29. Hoerger T, Bala M, Bray J, et al. Treatment patterns and distribution of low-density lipoprotein cholesterol levels in treatment-eligible United States adults. Am J Cardiol. 1998; 82: 61–65.
30. Hambrecht R, Wolf A, Gielen S, et al. Effect of exercise on coronary endothelial function in patients with coronary artery disease [see comments]. N Engl J Med. 2000; 342 (7): 454–460.
31. Hornig B, Maier V, Drexler H. Physical training improves endothelial function in patients with chronic heart failure. Circulation. 1996; 93: 210–214.
32. Schachinger V, Britten MB, Zeiher AM. Prognostic impact of coronary vasodilator dysfunction on adverse long-term outcome of coronary heart disease. Circulation. 2000; 101 (16): 1899–1906.
33. Levnecht L, Schriefer J, Schriefer J, Maconis B. Combining case management, pathways, and report cards for secondary cardiac prevention. Journal on Quality Improvement. 1997; 23: 162–174.
34. DeBusk RF, Houston-Miller N, Superko HR, et al. A case-management system for coronary risk factor modification after acute myocardial infarction. Ann Intern Med. 1994; 120: 721–729.
35. Fonarow G, Gawlinski A, Moughrabi S, et al. Improved treatment of coronary heart disease by implementation of a Cardiac Hospitalization Atherosclerosis Management Program (CHAMP). Am J Cardiol. 2001; 87: 819–822.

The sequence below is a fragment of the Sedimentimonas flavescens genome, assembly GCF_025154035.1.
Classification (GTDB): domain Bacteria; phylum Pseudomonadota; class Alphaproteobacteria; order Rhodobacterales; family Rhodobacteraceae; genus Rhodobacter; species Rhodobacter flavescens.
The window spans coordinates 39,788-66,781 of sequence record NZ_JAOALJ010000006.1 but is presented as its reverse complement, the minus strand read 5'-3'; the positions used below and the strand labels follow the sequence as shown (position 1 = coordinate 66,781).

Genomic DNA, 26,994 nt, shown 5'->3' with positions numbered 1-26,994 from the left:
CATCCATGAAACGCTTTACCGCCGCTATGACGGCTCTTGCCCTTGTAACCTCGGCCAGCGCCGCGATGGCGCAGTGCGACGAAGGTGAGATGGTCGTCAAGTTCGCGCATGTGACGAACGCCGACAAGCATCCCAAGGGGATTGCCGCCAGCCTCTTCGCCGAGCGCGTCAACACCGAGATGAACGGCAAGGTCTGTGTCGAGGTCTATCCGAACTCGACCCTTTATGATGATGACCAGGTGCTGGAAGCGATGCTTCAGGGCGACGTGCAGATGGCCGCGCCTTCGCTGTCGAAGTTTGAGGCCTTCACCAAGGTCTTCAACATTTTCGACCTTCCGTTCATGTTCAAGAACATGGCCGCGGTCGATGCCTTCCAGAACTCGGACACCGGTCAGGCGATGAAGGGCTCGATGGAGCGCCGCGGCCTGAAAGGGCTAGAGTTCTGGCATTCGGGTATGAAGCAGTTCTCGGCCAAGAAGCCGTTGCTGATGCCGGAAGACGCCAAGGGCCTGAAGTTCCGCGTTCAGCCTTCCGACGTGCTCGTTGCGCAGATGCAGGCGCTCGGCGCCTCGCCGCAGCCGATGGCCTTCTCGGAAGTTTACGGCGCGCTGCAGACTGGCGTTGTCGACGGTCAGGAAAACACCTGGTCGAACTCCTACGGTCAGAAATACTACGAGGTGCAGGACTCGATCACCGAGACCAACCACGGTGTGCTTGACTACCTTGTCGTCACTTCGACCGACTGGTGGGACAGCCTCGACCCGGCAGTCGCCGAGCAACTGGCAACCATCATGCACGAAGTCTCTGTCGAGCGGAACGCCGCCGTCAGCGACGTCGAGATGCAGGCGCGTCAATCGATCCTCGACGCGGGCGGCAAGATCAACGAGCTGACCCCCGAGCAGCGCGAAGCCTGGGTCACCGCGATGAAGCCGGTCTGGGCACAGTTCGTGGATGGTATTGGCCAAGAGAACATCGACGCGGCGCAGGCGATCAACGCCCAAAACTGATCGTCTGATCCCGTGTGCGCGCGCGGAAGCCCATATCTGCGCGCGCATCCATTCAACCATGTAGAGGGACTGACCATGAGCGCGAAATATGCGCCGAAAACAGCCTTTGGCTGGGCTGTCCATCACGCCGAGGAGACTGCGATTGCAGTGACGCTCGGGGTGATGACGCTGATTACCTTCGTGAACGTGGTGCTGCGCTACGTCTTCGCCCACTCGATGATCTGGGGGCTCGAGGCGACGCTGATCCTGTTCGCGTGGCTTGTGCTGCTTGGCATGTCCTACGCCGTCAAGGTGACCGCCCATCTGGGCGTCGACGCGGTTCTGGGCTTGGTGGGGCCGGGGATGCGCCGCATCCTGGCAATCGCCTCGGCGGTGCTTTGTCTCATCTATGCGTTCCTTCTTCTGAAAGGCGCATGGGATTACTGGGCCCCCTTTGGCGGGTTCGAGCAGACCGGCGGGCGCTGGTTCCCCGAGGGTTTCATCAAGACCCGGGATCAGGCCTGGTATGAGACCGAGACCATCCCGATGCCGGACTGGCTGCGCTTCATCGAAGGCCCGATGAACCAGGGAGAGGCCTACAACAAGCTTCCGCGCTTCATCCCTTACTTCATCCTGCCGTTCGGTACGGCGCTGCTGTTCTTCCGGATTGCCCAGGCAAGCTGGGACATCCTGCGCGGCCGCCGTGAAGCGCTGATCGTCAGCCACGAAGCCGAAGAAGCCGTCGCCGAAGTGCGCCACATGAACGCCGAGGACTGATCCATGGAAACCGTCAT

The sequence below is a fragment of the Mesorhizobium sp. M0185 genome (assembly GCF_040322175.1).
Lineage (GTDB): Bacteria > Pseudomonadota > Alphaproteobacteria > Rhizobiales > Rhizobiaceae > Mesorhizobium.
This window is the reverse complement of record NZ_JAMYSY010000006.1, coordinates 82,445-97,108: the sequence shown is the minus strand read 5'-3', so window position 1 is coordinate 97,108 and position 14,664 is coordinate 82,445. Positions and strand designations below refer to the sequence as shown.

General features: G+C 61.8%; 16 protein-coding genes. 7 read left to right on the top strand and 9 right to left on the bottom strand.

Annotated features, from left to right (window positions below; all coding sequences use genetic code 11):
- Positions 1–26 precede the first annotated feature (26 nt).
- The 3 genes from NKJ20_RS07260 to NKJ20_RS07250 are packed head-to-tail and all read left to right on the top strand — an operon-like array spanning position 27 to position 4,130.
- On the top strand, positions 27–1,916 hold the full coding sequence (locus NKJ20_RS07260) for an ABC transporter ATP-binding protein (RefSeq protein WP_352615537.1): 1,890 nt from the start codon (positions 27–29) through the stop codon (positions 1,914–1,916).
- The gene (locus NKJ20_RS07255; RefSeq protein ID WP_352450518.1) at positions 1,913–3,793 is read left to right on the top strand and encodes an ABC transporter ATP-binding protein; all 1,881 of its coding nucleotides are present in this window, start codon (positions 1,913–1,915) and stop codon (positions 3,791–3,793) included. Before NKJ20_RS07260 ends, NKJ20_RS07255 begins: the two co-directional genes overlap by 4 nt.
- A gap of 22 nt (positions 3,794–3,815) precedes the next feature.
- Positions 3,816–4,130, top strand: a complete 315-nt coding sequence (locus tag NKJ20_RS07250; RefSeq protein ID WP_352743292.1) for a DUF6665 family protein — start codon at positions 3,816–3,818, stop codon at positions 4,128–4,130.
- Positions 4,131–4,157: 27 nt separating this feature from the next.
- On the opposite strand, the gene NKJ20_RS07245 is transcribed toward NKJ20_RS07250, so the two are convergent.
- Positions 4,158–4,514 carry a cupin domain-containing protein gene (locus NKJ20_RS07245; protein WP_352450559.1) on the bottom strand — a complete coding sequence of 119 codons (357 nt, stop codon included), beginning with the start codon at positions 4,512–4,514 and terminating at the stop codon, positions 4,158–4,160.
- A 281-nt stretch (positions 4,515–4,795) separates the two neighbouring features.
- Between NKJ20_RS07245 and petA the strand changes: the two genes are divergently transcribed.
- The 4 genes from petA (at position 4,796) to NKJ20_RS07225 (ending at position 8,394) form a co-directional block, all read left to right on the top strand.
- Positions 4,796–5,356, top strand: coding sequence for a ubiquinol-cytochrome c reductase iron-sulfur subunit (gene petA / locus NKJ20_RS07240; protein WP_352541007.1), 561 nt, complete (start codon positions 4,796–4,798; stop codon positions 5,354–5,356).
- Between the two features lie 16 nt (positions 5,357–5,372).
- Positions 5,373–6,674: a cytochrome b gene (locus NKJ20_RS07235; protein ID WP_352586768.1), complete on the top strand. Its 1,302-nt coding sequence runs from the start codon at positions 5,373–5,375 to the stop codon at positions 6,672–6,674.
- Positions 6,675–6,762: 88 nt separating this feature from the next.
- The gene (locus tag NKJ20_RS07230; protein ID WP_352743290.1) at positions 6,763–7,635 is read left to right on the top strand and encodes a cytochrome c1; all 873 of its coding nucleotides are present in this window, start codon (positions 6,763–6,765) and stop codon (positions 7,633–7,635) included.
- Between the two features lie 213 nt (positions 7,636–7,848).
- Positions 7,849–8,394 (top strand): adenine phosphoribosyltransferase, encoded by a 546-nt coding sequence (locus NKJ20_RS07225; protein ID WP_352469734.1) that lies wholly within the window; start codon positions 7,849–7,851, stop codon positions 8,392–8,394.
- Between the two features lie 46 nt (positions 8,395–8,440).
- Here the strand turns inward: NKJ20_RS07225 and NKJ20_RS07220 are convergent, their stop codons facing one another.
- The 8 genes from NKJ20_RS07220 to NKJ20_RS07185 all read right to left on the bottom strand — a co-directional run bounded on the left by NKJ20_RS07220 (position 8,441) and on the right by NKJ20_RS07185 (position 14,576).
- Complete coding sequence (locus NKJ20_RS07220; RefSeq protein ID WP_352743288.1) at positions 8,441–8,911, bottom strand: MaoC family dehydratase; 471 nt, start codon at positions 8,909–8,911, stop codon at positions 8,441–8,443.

36. Warner JJ, Brubaker P, Zhu Y, et al. Long-term (5-year) changes in HDL cholesterol in cardiac rehabilitation patients. Do sex differences exist? Circulation. 1995; 92: 773–777.
37. Brochu M, Poehlman E, Savage P, Fragnoli-Munn K, Ades P. Modest effects of exercise training alone on coronary risk factors and body composition in coronary patients. J Cardiopulm Rehabil. 2000; 20: 180–188.
38. Rubins H, Robins S, Collins D, et al. Gemfibrozil for the secondary prevention of coronary heart disease in men with low levels of high-density lipoprotein cholesterol. Veterans Affairs High-Density Lipoprotein Cholesterol Trial Study Group. N Engl J Med. 1999; 341: 410–418.
39. Ades P, Savage P, Poehlman E, Brochu M, Fragnoli-Munn K, Carhart Jr. R Lipid lowering in the cardiac rehabilitation setting. J Cardiopulm Rehabil. 1999; 19: 255–260.